Loch Katrine waterworks, 1856. A Highland wilderness fast becoming an industrial wasteland. No place for a lady.
Isabel Aird is aghast when her husband is appointed doctor to an extraordinary waterworks being built miles from the city. But Isabel, denied the motherhood role that is expected of her by a succession of miscarriages, finds unexpected consolations in a place where she can feel the presence of her unborn children and begin to work out what her life in Victorian society is for.
The hills echo with the gunpowder blasts of hundreds of navvies tunnelling day and night to bring clean water to diseased Glasgow thirty miles away – digging so deep that there are those who worry they are disturbing the land of faery itself. Here, just inside the Highland line, the membrane between the modern world and the ancient unseen places is very thin.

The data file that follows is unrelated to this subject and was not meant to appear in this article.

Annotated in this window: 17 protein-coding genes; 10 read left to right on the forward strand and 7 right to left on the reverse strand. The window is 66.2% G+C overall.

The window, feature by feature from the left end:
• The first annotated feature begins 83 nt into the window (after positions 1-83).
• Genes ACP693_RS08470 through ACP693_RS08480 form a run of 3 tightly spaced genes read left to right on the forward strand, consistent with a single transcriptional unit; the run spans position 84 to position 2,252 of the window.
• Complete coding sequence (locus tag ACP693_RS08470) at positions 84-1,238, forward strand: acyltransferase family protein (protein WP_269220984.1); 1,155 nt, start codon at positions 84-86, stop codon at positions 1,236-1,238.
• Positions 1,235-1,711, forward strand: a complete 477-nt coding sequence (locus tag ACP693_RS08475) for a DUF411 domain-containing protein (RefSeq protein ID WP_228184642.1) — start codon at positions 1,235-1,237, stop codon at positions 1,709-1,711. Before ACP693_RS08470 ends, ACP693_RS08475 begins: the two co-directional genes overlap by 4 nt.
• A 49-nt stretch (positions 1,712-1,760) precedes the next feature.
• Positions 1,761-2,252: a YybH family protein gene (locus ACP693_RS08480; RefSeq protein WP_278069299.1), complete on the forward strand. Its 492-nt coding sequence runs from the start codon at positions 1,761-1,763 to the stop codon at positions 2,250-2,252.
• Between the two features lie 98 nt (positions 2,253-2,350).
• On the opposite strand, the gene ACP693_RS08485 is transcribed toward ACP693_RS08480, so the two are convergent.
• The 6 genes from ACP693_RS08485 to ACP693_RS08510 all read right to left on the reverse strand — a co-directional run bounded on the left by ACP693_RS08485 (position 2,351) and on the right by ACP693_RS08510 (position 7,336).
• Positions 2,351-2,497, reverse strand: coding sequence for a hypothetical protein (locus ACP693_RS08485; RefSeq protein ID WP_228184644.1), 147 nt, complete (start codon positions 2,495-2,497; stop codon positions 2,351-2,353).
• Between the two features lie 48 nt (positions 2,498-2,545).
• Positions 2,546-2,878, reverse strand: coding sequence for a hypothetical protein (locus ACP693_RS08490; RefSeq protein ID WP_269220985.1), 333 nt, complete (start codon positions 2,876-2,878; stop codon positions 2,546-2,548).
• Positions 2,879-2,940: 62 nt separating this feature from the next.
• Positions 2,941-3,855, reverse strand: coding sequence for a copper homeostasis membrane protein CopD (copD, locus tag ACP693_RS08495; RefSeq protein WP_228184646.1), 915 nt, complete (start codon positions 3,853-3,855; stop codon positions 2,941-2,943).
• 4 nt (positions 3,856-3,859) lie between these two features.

With new life quickening within her again, Isabel can only wait. But a darker presence has also emerged from the gunpowder smoke. And he is waiting too.
Inspired by the mysterious death of the seventeenth-century minister Robert Kirke and set in a pivotal era two centuries later when engineering innovation flourished but women did not, The Ninth Child blends folklore with historical realism in a spellbinding narrative.